P.S. And since 1954, just around the time the Lucille Ball & Desi Arnaz theatrical movie, “The Long, Long Trailer” came out, designations changed. BEFORE that ALL “trailers” were 8 feet wide at the widest, and widths, and lengths, and heights, and weights made it possible for an average “car-of-the-day” to lug one (although one RV Dealer admits there was NO WAY Lucy & Desi’s 1954 “Mercury” convertible could’ve managed to tow THAT HUGE “New Moon” trailer! LOL!). AFTER 1954, 10 foot WIDE trailers were “suddenly” marketed, BUT needed to be “professionally towed” to a semi-permanent parking spot, hence the term “mobile home” was born, which, obviously a kind of misnomer, as “mobile homes” RARELY move (unless there’s a major hurricane in the neighborhood! YIKES!). And NOW, anything 8 FEET 6 INCHES WIDE (at the widest…) is considered a “trailer”; one that usually spends ALL year at a “campground” (most of which ONLY have a “season” between, say, April & October…) and has “house-style/sized” refrigerators & toilets is called a “park model”; and finally, anything MUCH LARGER or made with MULTIPLE SECTIONS (i.e. “double-wide”, “triple-wide”, etc.) is considered a “mobile home”, OR in “Politically Correct” terms: A “Manufactured Home”…)
    Enough said…and I HAVEN’T even HAD any COFFEE YET! LOL! ;-D

  • scott martin
    February 8, 2015, 7:05 pm

    I am a professional scrounger. [I.E The Great Escape ]Used to be a prof. old house restorer. Regulations and a desire to be a scrounger pushed me into it. Tiny homes really are appealing to me. Having some land and a smaller home is great. A huge garden etc. And yes, Tiny home subdivisions would be great. I have 2 former camper trailer frames that I plan on making a tiny home on one of them that is tow worthy. Really am excited on starting on it. It will be a real rustic woodsy look to it.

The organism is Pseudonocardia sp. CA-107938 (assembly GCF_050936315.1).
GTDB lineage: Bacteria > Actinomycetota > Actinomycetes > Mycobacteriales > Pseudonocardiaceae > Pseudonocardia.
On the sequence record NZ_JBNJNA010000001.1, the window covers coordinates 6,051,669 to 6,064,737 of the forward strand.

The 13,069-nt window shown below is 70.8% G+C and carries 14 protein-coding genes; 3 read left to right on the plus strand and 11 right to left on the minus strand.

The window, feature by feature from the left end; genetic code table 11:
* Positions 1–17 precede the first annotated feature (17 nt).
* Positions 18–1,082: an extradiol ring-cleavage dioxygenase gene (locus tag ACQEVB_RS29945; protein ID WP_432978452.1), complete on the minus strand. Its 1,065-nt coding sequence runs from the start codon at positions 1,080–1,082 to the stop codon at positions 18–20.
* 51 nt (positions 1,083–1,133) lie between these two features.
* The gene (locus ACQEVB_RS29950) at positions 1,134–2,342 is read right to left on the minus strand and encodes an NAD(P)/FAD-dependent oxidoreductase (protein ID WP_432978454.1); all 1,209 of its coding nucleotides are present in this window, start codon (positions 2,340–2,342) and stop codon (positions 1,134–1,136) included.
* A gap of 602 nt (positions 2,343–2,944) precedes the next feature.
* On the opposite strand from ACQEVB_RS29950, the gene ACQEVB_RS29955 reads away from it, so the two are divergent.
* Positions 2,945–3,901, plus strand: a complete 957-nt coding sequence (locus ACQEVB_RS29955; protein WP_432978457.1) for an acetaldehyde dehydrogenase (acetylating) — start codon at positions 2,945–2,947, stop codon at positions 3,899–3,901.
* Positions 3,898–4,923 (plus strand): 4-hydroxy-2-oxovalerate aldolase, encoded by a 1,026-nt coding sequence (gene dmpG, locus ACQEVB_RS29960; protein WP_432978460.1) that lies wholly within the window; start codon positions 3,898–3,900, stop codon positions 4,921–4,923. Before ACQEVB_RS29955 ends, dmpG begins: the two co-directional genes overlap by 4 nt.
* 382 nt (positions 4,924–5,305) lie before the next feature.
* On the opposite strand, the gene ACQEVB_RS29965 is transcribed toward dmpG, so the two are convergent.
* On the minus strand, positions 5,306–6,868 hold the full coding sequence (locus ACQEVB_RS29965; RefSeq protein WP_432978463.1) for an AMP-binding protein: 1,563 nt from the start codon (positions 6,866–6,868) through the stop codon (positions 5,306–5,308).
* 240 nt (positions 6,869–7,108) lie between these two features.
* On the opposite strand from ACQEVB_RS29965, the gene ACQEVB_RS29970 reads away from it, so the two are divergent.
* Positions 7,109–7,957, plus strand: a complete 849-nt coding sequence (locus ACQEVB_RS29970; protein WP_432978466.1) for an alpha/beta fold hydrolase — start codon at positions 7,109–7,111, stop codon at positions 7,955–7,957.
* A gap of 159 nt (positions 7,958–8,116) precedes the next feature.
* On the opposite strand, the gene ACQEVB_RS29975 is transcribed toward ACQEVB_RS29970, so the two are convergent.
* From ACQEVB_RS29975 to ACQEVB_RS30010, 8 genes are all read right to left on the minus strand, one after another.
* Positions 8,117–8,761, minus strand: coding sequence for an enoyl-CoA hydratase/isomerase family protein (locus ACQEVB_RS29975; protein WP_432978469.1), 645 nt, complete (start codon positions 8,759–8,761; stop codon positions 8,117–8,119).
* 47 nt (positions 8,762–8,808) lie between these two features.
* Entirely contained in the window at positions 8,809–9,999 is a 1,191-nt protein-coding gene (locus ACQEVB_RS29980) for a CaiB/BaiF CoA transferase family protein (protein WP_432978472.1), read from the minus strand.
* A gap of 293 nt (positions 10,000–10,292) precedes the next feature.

• Greg Burns
    April 3, 2015, 6:59 pm

    JUST to “clarify”: “RV’s” means “Recreational Vehicle” which is almost ANY kind of camper OR motor home! Remember: there are “travel trailers”, “pop-up/fold-down campers”, “5th wheel” trailers”, “toy haulers” (i.e with self-contained mini-“garages”!), “pick-up truck campers”, Class A motor homes (i.e. “bus”-style…), “Class B” motor homes (i.e. “van”-based…) and “Class C” motor homes (i.e. pick-up truck-based, similar to a “U-Haul” van…), so PLEASE BE AWARE that there are MANY KINDS of “RV’s” out there, and SOME are better/nicer/safer than others! Trust me! I’ve had SEVERAL! ;-D

  • Susanne
    April 12, 2015, 11:54 pm

    Greg-my head is swimming! So out of all of those, which would you recommend for
    1) people who often want to travel
    2) people who don’t travel, at least not often.
    3) people who never travel.
    Now I have no idea what to do; choices, choices!!!! 🙁

  • Greg burns
    April 13, 2015, 9:26 am